Nicodemus’ question gets right to the point: Can we be born all over again? Easter answers resoundingly, “Well, yes, we certainly can!” That’s what Easter is all about—being born again, passing from death-in-life to true life; passing from fear to trust and anxiety to peace; passing from small mindedness to a love that never stops expanding; and surely passing from old world sadness to superabundant joy. That may sound outlandishly farfetched, but Easter is nothing if it is not a total re-creation of ourselves and our world in justice and love, mercy and forgiveness, healing and peace.
Jesus’ nighttime encounter with Nicodemus testifies that an Easter way of life is not at all continuous with what we knew on the other side of the tomb. Easter is not about making everything just a little bit better; it’s about making everything dazzlingly new. To enter into Easter is to be part of a world that we never knew existed, but one so rich in promise that in light of it everything in our old world seems to be dying. In today’s gospel, Jesus calls this Easter world the “rule of God.” The rule of God is a new way of life marked not by violence and animosity and retaliation, mistrust and betrayal, but by harmony, forgiveness, and peace. It is a world that thrives not on the power of domination and coercion, but on the creative power of mutual service and generous love. To be part of this new life, Jesus tells us that we must be begotten from above, born not of flesh, but of the Spirit. It is to take our bearings not from a world that is passing away, but from the risen one. It’s saying yes to a love that’s been calling to us since the day we were born.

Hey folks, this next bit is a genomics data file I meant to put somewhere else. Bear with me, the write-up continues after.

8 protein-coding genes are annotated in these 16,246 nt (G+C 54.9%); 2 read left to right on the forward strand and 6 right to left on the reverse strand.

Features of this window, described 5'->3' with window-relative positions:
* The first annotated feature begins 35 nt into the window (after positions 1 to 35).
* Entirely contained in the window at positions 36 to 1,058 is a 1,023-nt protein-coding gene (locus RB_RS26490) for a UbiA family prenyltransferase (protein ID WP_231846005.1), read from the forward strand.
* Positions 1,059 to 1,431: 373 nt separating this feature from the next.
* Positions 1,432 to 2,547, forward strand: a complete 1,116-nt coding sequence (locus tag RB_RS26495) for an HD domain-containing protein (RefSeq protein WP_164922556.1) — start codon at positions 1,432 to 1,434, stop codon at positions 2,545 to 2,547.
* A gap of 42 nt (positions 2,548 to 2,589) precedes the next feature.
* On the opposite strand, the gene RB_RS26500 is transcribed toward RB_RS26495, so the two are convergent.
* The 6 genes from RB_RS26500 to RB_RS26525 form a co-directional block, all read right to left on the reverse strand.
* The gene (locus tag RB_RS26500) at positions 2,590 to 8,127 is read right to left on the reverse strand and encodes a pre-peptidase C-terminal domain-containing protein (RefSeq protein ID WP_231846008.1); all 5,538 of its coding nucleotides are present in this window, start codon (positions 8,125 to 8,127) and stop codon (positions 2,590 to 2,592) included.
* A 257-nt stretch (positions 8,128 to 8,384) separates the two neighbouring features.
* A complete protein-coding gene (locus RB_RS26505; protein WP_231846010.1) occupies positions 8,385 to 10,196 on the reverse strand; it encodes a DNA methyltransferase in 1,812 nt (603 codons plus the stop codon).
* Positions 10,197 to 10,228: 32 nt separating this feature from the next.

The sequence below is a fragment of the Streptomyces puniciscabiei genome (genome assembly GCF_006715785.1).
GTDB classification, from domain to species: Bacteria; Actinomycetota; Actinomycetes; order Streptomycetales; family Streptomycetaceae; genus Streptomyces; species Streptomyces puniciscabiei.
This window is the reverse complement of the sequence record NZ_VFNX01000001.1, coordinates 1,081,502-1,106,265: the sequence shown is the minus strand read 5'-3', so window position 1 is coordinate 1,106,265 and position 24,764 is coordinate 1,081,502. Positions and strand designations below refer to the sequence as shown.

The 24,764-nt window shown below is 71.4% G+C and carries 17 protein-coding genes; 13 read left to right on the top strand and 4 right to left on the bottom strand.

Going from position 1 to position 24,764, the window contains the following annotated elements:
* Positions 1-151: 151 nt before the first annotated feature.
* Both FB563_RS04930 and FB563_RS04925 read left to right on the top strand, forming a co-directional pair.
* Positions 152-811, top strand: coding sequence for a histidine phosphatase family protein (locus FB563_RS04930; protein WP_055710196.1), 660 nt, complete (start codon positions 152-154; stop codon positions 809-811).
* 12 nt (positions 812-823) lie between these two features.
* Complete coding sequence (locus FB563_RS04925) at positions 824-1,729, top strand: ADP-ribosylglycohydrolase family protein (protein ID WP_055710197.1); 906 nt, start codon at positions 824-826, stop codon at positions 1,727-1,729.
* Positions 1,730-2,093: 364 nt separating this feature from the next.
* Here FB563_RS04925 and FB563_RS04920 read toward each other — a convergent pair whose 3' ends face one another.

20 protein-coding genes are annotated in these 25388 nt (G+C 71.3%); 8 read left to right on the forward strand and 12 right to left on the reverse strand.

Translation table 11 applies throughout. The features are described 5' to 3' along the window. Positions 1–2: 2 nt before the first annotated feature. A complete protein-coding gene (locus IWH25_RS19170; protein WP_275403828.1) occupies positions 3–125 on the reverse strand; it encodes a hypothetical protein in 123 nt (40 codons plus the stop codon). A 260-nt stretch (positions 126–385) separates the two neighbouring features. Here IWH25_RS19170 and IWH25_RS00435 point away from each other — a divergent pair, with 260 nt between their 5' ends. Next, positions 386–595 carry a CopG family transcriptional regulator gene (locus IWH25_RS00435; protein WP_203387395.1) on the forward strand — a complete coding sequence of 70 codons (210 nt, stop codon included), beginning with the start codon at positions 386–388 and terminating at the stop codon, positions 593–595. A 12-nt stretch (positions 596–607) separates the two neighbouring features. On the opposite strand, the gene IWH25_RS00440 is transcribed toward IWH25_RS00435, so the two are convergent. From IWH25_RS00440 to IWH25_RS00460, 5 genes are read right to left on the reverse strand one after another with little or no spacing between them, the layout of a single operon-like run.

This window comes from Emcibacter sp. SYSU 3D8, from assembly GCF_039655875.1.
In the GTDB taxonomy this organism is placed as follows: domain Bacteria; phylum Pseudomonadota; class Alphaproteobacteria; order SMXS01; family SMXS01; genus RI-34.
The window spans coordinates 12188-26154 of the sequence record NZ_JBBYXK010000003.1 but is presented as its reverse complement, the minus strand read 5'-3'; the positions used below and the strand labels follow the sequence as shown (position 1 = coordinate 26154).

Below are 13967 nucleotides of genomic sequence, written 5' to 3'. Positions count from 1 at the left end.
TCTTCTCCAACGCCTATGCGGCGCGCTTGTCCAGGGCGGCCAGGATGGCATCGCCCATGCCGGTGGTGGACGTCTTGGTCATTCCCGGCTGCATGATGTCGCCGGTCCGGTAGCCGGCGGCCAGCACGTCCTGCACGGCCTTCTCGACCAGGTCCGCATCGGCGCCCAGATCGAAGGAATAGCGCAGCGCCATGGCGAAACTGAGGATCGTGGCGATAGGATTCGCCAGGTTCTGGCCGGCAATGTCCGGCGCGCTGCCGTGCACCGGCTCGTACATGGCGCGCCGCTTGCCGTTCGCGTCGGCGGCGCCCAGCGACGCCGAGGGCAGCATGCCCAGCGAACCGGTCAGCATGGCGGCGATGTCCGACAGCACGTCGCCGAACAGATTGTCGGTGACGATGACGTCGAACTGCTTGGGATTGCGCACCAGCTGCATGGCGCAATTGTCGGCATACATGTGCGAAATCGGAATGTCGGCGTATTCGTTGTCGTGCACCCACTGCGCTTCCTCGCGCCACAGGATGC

The trouble with Easter is that we don’t hold onto it. We celebrate it and then slide back into the tomb. Like Nicodemus, Jesus invites all of us to embrace Easter as a feast that ought to be a way of life. It is not one day to celebrate and then quickly forget, but the exultant life Jesus’ death and resurrection make possible for us, one in which no hope is too wild and no dream ever foolishly farfetched.
Paul J. Wadell is Professor Emeritus of Theology and Religious Studies at St. Norbert College in De Pere, Wisconsin, and a member of the Passionist Family of Holy Cross Province.